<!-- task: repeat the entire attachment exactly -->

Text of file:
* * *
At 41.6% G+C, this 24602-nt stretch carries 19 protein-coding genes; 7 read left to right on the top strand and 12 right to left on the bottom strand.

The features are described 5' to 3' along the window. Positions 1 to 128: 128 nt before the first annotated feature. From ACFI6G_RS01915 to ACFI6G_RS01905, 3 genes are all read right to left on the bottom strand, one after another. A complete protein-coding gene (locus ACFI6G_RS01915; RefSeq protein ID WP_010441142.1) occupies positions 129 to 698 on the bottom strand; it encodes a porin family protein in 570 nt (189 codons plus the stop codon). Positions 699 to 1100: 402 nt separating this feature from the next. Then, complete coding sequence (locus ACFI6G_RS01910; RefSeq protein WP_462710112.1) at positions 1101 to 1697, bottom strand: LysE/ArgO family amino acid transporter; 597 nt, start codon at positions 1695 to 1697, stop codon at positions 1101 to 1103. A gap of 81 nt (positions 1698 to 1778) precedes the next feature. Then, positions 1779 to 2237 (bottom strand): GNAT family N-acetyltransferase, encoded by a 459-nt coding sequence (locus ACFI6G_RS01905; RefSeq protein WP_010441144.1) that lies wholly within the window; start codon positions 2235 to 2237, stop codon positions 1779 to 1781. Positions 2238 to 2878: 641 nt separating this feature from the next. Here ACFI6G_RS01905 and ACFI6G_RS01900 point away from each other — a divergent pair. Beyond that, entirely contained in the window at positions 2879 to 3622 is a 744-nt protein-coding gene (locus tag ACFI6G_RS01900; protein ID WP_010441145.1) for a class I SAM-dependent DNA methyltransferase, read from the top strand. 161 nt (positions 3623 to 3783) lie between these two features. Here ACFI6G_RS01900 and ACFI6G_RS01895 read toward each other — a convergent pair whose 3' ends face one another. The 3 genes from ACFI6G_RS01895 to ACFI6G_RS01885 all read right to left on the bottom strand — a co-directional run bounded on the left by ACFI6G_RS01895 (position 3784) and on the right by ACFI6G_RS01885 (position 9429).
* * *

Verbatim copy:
At 41.6% G+C, this 24602-nt stretch carries 19 protein-coding genes; 7 read left to right on the top strand and 12 right to left on the bottom strand.

The features are described 5' to 3' along the window. Positions 1 to 128: 128 nt before the first annotated feature. From ACFI6G_RS01915 to ACFI6G_RS01905, 3 genes are all read right to left on the bottom strand, one after another. A complete protein-coding gene (locus ACFI6G_RS01915; RefSeq protein ID WP_010441142.1) occupies positions 129 to 698 on the bottom strand; it encodes a porin family protein in 570 nt (189 codons plus the stop codon). Positions 699 to 1100: 402 nt separating this feature from the next. Then, complete coding sequence (locus ACFI6G_RS01910; RefSeq protein WP_462710112.1) at positions 1101 to 1697, bottom strand: LysE/ArgO family amino acid transporter; 597 nt, start codon at positions 1695 to 1697, stop codon at positions 1101 to 1103. A gap of 81 nt (positions 1698 to 1778) precedes the next feature. Then, positions 1779 to 2237 (bottom strand): GNAT family N-acetyltransferase, encoded by a 459-nt coding sequence (locus ACFI6G_RS01905; RefSeq protein WP_010441144.1) that lies wholly within the window; start codon positions 2235 to 2237, stop codon positions 1779 to 1781. Positions 2238 to 2878: 641 nt separating this feature from the next. Here ACFI6G_RS01905 and ACFI6G_RS01900 point away from each other — a divergent pair. Beyond that, entirely contained in the window at positions 2879 to 3622 is a 744-nt protein-coding gene (locus tag ACFI6G_RS01900; protein ID WP_010441145.1) for a class I SAM-dependent DNA methyltransferase, read from the top strand. 161 nt (positions 3623 to 3783) lie between these two features. Here ACFI6G_RS01900 and ACFI6G_RS01895 read toward each other — a convergent pair whose 3' ends face one another. The 3 genes from ACFI6G_RS01895 to ACFI6G_RS01885 all read right to left on the bottom strand — a co-directional run bounded on the left by ACFI6G_RS01895 (position 3784) and on the right by ACFI6G_RS01885 (position 9429).